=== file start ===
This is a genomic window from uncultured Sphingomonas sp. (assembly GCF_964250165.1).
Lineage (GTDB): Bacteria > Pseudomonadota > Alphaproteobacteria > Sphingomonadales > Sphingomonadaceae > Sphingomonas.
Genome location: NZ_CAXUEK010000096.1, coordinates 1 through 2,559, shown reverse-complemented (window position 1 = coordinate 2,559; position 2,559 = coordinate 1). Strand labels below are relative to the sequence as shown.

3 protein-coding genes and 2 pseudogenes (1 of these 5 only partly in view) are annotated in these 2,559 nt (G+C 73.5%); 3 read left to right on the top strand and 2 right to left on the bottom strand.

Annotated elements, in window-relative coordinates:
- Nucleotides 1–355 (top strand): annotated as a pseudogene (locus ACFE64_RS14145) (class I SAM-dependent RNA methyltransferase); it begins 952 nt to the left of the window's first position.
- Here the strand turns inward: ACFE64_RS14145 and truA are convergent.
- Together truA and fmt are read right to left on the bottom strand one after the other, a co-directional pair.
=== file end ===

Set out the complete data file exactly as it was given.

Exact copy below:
This is a genomic window from uncultured Sphingomonas sp. (assembly GCF_964250165.1).
Lineage (GTDB): Bacteria > Pseudomonadota > Alphaproteobacteria > Sphingomonadales > Sphingomonadaceae > Sphingomonas.
Genome location: NZ_CAXUEK010000096.1, coordinates 1 through 2,559, shown reverse-complemented (window position 1 = coordinate 2,559; position 2,559 = coordinate 1). Strand labels below are relative to the sequence as shown.

3 protein-coding genes and 2 pseudogenes (1 of these 5 only partly in view) are annotated in these 2,559 nt (G+C 73.5%); 3 read left to right on the top strand and 2 right to left on the bottom strand.

Annotated elements, in window-relative coordinates:
- Nucleotides 1–355 (top strand): annotated as a pseudogene (locus ACFE64_RS14145) (class I SAM-dependent RNA methyltransferase); it begins 952 nt to the left of the window's first position.
- Here the strand turns inward: ACFE64_RS14145 and truA are convergent.
- Together truA and fmt are read right to left on the bottom strand one after the other, a co-directional pair.